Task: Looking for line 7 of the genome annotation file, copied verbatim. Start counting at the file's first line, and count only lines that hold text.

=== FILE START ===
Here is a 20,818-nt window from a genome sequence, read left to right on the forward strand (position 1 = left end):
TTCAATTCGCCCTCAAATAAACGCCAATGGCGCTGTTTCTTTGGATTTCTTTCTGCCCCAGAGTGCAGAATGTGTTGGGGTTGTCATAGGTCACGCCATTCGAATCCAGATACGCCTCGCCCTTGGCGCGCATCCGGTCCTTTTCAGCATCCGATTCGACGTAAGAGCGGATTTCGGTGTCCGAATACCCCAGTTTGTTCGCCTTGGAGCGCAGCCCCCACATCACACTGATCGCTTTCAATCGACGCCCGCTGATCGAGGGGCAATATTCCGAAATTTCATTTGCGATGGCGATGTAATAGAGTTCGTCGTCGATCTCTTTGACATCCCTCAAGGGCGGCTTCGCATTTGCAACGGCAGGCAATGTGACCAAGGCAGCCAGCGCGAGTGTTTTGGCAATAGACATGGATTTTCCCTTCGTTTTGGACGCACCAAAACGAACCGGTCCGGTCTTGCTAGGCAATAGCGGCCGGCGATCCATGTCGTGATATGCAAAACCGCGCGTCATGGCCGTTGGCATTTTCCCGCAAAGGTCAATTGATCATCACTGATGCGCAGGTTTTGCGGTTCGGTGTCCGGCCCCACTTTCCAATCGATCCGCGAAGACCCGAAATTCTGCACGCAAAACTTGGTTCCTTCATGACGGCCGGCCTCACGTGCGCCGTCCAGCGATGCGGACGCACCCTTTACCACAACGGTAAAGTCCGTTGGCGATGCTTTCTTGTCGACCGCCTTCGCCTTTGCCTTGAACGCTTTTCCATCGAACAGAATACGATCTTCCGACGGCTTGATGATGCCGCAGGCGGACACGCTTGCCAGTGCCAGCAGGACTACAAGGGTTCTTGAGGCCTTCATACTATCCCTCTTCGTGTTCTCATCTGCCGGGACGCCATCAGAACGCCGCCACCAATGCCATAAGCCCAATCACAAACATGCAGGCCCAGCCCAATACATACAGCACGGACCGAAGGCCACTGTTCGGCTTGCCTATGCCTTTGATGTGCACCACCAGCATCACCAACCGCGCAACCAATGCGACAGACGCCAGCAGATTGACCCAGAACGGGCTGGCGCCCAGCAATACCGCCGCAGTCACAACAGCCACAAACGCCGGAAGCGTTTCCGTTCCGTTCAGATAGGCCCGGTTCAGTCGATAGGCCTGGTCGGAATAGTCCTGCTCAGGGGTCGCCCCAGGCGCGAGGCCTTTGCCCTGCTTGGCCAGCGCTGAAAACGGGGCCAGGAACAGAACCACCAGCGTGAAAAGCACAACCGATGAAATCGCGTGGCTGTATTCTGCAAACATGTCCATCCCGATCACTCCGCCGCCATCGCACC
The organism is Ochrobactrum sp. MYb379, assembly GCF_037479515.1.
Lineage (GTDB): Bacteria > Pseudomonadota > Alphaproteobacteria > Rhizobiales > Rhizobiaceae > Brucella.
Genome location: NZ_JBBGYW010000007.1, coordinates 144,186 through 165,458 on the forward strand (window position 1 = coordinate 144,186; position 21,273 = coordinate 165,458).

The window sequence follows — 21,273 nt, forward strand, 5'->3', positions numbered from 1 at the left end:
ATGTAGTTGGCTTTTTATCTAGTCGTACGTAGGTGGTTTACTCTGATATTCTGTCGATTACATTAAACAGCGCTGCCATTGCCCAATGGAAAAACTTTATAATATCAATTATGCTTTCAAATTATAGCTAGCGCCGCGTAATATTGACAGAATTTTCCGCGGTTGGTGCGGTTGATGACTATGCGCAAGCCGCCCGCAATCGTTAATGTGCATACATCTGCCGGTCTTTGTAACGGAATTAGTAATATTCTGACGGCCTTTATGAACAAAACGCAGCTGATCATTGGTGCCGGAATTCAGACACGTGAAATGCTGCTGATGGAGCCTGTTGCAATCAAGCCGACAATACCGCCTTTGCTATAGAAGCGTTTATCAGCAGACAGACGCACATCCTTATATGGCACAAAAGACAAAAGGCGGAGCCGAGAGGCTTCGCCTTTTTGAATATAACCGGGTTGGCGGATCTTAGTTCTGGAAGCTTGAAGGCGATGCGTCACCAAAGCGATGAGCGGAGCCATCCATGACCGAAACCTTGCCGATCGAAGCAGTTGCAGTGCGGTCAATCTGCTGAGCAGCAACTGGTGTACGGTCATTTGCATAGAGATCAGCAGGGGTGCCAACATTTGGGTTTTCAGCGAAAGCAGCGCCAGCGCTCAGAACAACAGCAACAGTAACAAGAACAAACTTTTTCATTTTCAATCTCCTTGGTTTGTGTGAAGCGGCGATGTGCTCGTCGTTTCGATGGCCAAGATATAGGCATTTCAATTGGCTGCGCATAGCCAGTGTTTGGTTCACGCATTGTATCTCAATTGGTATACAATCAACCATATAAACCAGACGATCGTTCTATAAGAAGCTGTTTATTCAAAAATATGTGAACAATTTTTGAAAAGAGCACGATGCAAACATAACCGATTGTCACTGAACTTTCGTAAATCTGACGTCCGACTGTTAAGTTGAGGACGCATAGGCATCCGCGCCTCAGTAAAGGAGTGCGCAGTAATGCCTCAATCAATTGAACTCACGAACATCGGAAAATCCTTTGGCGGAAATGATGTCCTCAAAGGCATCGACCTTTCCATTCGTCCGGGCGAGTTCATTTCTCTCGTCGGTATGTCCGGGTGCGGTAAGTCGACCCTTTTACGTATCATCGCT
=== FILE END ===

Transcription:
ATGTAGTTGGCTTTTTATCTAGTCGTACGTAGGTGGTTTACTCTGATATTCTGTCGATTACATTAAACAGCGCTGCCATTGCCCAATGGAAAAACTTTATAATATCAATTATGCTTTCAAATTATAGCTAGCGCCGCGTAATATTGACAGAATTTTCCGCGGTTGGTGCGGTTGATGACTATGCGCAAGCCGCCCGCAATCGTTAATGTGCATACATCTGCCGGTCTTTGTAACGGAATTAGTAATATTCTGACGGCCTTTATGAACAAAACGCAGCTGATCATTGGTGCCGGAATTCAGACACGTGAAATGCTGCTGATGGAGCCTGTTGCAATCAAGCCGACAATACCGCCTTTGCTATAGAAGCGTTTATCAGCAGACAGACGCACATCCTTATATGGCACAAAAGACAAAAGGCGGAGCCGAGAGGCTTCGCCTTTTTGAATATAACCGGGTTGGCGGATCTTAGTTCTGGAAGCTTGAAGGCGATGCGTCACCAAAGCGATGAGCGGAGCCATCCATGACCGAAACCTTGCCGATCGAAGCAGTTGCAGTGCGGTCAATCTGCTGAGCAGCAACTGGTGTACGGTCATTTGCATAGAGATCAGCAGGGGTGCCAACATTTGGGTTTTCAGCGAAAGCAGCGCCAGCGCTCAGAACAACAGCAACAGTAACAAGAACAAACTTTTTCATTTTCAATCTCCTTGGTTTGTGTGAAGCGGCGATGTGCTCGTCGTTTCGATGGCCAAGATATAGGCATTTCAATTGGCTGCGCATAGCCAGTGTTTGGTTCACGCATTGTATCTCAATTGGTATACAATCAACCATATAAACCAGACGATCGTTCTATAAGAAGCTGTTTATTCAAAAATATGTGAACAATTTTTGAAAAGAGCACGATGCAAACATAACCGATTGTCACTGAACTTTCGTAAATCTGACGTCCGACTGTTAAGTTGAGGACGCATAGGCATCCGCGCCTCAGTAAAGGAGTGCGCAGTAATGCCTCAATCAATTGAACTCACGAACATCGGAAAATCCTTTGGCGGAAATGATGTCCTCAAAGGCATCGACCTTTCCATTCGTCCGGGCGAGTTCATTTCTCTCGTCGGTATGTCCGGGTGCGGTAAGTCGACCCTTTTACGTATCATCGCT